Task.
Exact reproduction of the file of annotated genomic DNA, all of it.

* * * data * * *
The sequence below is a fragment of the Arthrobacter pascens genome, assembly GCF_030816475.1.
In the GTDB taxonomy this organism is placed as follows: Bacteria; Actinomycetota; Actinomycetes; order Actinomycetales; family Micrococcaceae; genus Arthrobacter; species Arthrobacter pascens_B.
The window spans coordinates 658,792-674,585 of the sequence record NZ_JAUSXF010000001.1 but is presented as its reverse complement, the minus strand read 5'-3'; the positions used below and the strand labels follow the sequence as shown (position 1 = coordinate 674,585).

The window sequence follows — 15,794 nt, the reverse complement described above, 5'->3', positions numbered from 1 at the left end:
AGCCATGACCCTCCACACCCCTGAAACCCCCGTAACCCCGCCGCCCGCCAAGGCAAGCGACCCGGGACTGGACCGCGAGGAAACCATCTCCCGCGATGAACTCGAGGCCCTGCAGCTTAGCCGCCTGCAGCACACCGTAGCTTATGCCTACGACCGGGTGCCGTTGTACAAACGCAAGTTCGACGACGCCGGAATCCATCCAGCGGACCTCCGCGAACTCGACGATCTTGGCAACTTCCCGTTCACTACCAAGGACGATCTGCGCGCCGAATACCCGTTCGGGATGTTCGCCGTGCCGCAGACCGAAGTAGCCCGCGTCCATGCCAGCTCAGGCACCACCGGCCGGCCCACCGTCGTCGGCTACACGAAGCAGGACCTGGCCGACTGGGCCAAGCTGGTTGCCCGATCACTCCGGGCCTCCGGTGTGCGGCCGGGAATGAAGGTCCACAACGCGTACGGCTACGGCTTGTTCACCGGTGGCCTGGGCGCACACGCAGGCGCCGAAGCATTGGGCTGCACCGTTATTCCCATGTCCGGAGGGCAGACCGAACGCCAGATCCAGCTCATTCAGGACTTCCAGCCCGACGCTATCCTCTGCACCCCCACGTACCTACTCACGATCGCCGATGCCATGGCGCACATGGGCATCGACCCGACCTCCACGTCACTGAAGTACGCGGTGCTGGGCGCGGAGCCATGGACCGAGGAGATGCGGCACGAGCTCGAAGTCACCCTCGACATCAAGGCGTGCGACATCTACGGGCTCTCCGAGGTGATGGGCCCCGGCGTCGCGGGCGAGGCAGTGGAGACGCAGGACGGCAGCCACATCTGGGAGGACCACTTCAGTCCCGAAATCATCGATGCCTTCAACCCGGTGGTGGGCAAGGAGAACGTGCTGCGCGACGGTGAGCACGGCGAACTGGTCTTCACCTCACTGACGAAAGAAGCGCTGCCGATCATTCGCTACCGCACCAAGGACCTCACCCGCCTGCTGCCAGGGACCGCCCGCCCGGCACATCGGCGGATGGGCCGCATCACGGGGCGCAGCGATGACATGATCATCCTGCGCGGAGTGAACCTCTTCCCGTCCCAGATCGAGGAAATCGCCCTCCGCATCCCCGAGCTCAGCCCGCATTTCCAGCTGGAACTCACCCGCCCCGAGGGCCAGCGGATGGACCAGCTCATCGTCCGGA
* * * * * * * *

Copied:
The sequence below is a fragment of the Arthrobacter pascens genome, assembly GCF_030816475.1.
In the GTDB taxonomy this organism is placed as follows: Bacteria; Actinomycetota; Actinomycetes; order Actinomycetales; family Micrococcaceae; genus Arthrobacter; species Arthrobacter pascens_B.
The window spans coordinates 658,792-674,585 of the sequence record NZ_JAUSXF010000001.1 but is presented as its reverse complement, the minus strand read 5'-3'; the positions used below and the strand labels follow the sequence as shown (position 1 = coordinate 674,585).

The window sequence follows — 15,794 nt, the reverse complement described above, 5'->3', positions numbered from 1 at the left end:
AGCCATGACCCTCCACACCCCTGAAACCCCCGTAACCCCGCCGCCCGCCAAGGCAAGCGACCCGGGACTGGACCGCGAGGAAACCATCTCCCGCGATGAACTCGAGGCCCTGCAGCTTAGCCGCCTGCAGCACACCGTAGCTTATGCCTACGACCGGGTGCCGTTGTACAAACGCAAGTTCGACGACGCCGGAATCCATCCAGCGGACCTCCGCGAACTCGACGATCTTGGCAACTTCCCGTTCACTACCAAGGACGATCTGCGCGCCGAATACCCGTTCGGGATGTTCGCCGTGCCGCAGACCGAAGTAGCCCGCGTCCATGCCAGCTCAGGCACCACCGGCCGGCCCACCGTCGTCGGCTACACGAAGCAGGACCTGGCCGACTGGGCCAAGCTGGTTGCCCGATCACTCCGGGCCTCCGGTGTGCGGCCGGGAATGAAGGTCCACAACGCGTACGGCTACGGCTTGTTCACCGGTGGCCTGGGCGCACACGCAGGCGCCGAAGCATTGGGCTGCACCGTTATTCCCATGTCCGGAGGGCAGACCGAACGCCAGATCCAGCTCATTCAGGACTTCCAGCCCGACGCTATCCTCTGCACCCCCACGTACCTACTCACGATCGCCGATGCCATGGCGCACATGGGCATCGACCCGACCTCCACGTCACTGAAGTACGCGGTGCTGGGCGCGGAGCCATGGACCGAGGAGATGCGGCACGAGCTCGAAGTCACCCTCGACATCAAGGCGTGCGACATCTACGGGCTCTCCGAGGTGATGGGCCCCGGCGTCGCGGGCGAGGCAGTGGAGACGCAGGACGGCAGCCACATCTGGGAGGACCACTTCAGTCCCGAAATCATCGATGCCTTCAACCCGGTGGTGGGCAAGGAGAACGTGCTGCGCGACGGTGAGCACGGCGAACTGGTCTTCACCTCACTGACGAAAGAAGCGCTGCCGATCATTCGCTACCGCACCAAGGACCTCACCCGCCTGCTGCCAGGGACCGCCCGCCCGGCACATCGGCGGATGGGCCGCATCACGGGGCGCAGCGATGACATGATCATCCTGCGCGGAGTGAACCTCTTCCCGTCCCAGATCGAGGAAATCGCCCTCCGCATCCCCGAGCTCAGCCCGCATTTCCAGCTGGAACTCACCCGCCCCGAGGGCCAGCGGATGGACCAGCTCATCGTCCGGA